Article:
Web Application Profiles

The Web Application Profiles of the JWall system constitute a highlevel XML description of web applications which serve as basis for positive security models for the applications. The description is based upon a clean and easily understandable XML schema, the Web Profile Language.

The use of XML allows for a specification of a white-listing approach which is independent of the web application firewall or validation system that is to be used. As one of the first WAF systems that the profiles can be used in, we provide a Java based compiler for transforming the profiles into a ruleset for the ModSecurity module.

In order to ease the creation of such a positive security model for an application, jwall.org provides two approaches:

The ProfileEditor is a standalone Java application which allows loading, editing and compiling (i.e. transformation into ModSecurity rules).

In addition to a plain white-listing approach, the XML language and the ProfileEditor allow for the integration of existing pattern-based approaches like PHP-IDS or even the Core Rules provided with the ModSecurity module. For more details on this integration see mixed models.

Language Concept

The basic concept of the Web Profile Language is a hierarchical decomposition of a web application by means of the applications address space, i.e. URLs of its resources. This natural view of the application provides an understandable display of resources and natively fits the conceptual view of web applications as defined by J2EE, PHP and other web environments.

The language depends on nesting descriptions of your application's resources which results in a description.

Having said this, we can artlessly interpret an application as a hierarchical ordered set of resources which are identified by their URLs. Describing your application by specifying all resources that shall be accessable lets you check for a first class of common security issues of web applications: unwanted exposure of sensitive files.

The following figure 1 shows the hierarchical decomposition of a simple web application that consists of a small number of resources. Each resource is further specified in more details by more nested elements describing the request properties valid for this resource.


Figure 1: Resource tree of an application.

The Web Profile Language provides Resource elements for describing a resource and by nesting resources the above tree structure can easily be described with the profile language. The resources are further described by nesting additional XML elements within a certain resource's element. As pointed out in the figure above the resource /intern/account.php can be described by nesting a Method element and Parameter elements within the resource description:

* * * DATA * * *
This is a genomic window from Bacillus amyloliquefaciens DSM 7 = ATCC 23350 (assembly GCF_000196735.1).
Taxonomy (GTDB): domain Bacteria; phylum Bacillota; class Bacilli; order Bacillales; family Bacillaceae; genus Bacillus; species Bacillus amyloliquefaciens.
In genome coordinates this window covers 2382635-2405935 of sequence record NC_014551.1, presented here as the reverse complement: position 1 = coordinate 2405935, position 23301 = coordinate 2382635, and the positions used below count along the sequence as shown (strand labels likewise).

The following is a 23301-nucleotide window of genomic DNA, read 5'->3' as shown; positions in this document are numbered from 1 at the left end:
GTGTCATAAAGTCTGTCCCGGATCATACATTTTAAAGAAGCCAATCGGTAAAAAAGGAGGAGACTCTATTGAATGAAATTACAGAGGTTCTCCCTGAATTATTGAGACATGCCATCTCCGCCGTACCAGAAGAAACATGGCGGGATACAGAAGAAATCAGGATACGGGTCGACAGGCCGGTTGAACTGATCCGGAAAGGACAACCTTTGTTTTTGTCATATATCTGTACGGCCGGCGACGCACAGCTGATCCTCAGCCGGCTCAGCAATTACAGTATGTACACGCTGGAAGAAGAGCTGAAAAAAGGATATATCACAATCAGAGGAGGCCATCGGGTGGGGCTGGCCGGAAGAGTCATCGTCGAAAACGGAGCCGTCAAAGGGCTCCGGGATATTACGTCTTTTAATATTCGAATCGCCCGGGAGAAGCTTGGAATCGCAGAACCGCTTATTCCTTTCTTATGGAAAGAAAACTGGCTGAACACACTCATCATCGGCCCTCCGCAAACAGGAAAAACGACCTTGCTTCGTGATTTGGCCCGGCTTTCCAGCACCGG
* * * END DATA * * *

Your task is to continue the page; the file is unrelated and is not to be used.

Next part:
...
     <Resource name="intern">
         <Resource name="account.php">

             <Parameter name="id" type="${SessionId}" scope="header" />

             <Method value="GET">
                <!--
                    Description of the resource /intern/account.php, 
                    when accessed using a GET request
                -->
             </Method>

             <Method value="POST">
                <!--
                    Description of the resource /intern/account.php
                    when accessed with a POST request
                  -->
             </Method>

         </Resource>
     </Resource>
   ...

As another feature to ease the creation of such profiles, the language allows for the specification and use of pre-defined resource classes and parameter types. These can be used in a way similar to the inheritance of modern object oriented programming languages.

In the example from above, the parameter type SessionID is a user-defined type that is referenced by issuing ${SessionID} in the type attribute of the parameter element.

A more sophisticated example is the definition and use of a resource class. This class defines several methods and parameters that can be inherited by other resources. Let the following be the definition of a resource class:

    <ResourceClass name="Image">
       <Method value="GET|HEAD" />
    </ResourceClass>

Then we can easily define image resources by creating a Resource element within our profile's resource tree, and let it extend the Image class:

    <Resource name="images">
       <Resource name="[a-z0-9]{4,8}\.gif" extends="Image" />
    </Resource>

As you can probably easily guess from this simple example, this small XML snippet will specify a set of resources which match the path /images/[a-z0-9]{4,8}\.gif and which inherit the valid request properties from the Image class.

Thus, the images matching the specified path(s) can be accessed using a simple GET or HEAD method. Similar definitions can also be made for specific headers, authorization or parameters.

After this small overview of the language concept, we will go into more details within the next sections. The next session gives a description of the basic elements of the language. After this, we describe the concept of inheritance within the language in section Abstraction.

1. Components of a Profile

An application's profile consists of a set of different resources, each of which represents a component of the application. The resources are structured according to the herarchical nature of the URL addressing scheme. Given some basic context path "/", the application consists of all resources contained within that base path.

Defining Resources

Basic to the profile definition is the resource tree which represents the whole hierarchical structure of an application which is described in the following. In addition to that the profiles may include some meta-information that is providing the author and the version of a profile.